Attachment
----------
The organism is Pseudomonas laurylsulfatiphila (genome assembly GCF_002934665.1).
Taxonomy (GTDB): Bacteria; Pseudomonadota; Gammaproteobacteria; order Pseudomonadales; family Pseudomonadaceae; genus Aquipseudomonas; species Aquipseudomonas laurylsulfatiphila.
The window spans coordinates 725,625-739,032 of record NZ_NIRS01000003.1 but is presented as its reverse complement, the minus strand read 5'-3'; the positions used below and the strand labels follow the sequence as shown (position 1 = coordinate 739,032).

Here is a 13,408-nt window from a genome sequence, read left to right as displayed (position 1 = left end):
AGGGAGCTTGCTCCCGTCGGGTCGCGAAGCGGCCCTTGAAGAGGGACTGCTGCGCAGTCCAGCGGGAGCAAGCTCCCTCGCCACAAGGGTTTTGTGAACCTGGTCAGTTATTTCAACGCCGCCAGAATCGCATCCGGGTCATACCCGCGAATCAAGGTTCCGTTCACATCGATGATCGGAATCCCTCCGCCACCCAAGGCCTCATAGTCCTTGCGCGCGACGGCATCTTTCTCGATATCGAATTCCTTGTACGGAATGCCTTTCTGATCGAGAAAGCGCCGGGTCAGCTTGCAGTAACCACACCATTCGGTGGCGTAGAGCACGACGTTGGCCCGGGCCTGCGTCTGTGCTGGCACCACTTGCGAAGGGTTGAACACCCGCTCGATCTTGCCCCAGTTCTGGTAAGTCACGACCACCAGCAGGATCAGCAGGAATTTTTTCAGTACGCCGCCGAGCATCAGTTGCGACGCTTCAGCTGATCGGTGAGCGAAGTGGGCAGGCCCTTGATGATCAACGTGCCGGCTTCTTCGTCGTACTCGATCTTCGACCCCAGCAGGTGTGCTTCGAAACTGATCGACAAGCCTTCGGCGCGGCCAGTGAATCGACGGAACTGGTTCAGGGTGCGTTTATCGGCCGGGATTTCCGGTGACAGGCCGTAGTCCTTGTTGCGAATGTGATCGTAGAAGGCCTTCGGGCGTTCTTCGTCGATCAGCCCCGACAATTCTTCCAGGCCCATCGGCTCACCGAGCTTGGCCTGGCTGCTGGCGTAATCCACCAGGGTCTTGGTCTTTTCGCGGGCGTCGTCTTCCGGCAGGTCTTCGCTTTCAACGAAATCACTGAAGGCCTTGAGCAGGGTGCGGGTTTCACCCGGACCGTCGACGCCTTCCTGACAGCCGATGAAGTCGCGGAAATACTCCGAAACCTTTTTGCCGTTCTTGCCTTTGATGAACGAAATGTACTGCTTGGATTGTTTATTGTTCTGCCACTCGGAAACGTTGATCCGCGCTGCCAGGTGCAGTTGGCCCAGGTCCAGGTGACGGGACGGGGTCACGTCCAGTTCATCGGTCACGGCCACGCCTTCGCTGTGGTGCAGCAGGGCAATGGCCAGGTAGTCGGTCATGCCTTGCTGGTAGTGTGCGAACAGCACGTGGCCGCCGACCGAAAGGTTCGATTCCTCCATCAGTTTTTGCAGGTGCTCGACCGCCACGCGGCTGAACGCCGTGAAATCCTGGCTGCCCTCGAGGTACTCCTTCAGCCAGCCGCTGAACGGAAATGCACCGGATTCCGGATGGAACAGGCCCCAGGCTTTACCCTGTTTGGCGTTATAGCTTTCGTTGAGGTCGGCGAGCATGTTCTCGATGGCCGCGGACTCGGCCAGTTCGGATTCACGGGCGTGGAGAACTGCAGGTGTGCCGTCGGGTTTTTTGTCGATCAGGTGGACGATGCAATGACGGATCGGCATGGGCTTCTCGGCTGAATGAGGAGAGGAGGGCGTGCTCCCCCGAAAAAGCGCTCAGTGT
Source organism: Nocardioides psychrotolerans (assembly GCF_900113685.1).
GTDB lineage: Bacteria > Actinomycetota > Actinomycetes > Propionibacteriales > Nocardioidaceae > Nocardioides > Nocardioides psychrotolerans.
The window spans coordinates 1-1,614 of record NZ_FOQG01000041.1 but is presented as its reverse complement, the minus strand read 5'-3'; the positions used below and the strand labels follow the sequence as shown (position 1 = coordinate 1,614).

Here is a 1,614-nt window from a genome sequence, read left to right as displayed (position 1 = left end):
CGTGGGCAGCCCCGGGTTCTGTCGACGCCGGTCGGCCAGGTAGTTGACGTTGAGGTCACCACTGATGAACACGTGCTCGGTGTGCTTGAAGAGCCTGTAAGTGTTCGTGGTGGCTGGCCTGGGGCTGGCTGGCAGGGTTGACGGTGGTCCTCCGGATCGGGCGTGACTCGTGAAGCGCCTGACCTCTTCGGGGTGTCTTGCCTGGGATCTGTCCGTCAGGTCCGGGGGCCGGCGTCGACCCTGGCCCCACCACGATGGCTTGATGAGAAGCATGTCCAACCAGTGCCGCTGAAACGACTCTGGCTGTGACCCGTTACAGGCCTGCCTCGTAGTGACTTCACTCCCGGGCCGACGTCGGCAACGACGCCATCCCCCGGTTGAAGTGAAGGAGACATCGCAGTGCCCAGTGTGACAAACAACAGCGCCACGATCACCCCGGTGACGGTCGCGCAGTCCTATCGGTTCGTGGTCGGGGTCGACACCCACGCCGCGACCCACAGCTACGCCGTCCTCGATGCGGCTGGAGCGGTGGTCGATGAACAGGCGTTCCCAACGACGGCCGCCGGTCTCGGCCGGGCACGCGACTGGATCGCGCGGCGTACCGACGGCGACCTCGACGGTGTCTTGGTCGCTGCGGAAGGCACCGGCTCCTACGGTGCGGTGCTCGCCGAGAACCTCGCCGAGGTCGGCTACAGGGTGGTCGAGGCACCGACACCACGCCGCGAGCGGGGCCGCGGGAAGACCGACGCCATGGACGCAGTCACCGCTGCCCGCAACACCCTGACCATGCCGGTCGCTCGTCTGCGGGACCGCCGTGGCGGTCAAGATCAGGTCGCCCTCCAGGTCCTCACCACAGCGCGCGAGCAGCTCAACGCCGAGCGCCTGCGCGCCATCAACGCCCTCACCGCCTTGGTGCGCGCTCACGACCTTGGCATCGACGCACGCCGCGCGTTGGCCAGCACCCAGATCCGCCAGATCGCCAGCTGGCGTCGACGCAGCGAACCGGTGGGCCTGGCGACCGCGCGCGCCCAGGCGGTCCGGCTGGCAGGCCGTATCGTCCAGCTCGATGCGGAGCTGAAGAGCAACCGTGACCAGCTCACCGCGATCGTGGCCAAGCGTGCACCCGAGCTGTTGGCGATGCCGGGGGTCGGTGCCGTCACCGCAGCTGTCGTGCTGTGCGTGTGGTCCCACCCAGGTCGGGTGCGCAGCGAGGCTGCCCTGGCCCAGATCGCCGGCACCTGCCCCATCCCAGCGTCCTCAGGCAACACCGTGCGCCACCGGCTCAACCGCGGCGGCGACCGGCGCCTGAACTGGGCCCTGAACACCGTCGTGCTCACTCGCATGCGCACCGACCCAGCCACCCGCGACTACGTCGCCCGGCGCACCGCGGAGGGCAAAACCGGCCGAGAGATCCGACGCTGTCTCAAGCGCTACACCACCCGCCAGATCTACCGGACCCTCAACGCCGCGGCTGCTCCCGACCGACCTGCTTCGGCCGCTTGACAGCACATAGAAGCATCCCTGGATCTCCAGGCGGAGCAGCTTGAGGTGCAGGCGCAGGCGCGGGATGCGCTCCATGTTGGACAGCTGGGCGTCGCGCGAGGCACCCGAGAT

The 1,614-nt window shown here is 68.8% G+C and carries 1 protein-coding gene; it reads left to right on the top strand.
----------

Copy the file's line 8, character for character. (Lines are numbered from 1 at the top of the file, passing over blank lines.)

The window spans coordinates 1-1,614 of record NZ_FOQG01000041.1 but is presented as its reverse complement, the minus strand read 5'-3'; the positions used below and the strand labels follow the sequence as shown (position 1 = coordinate 1,614).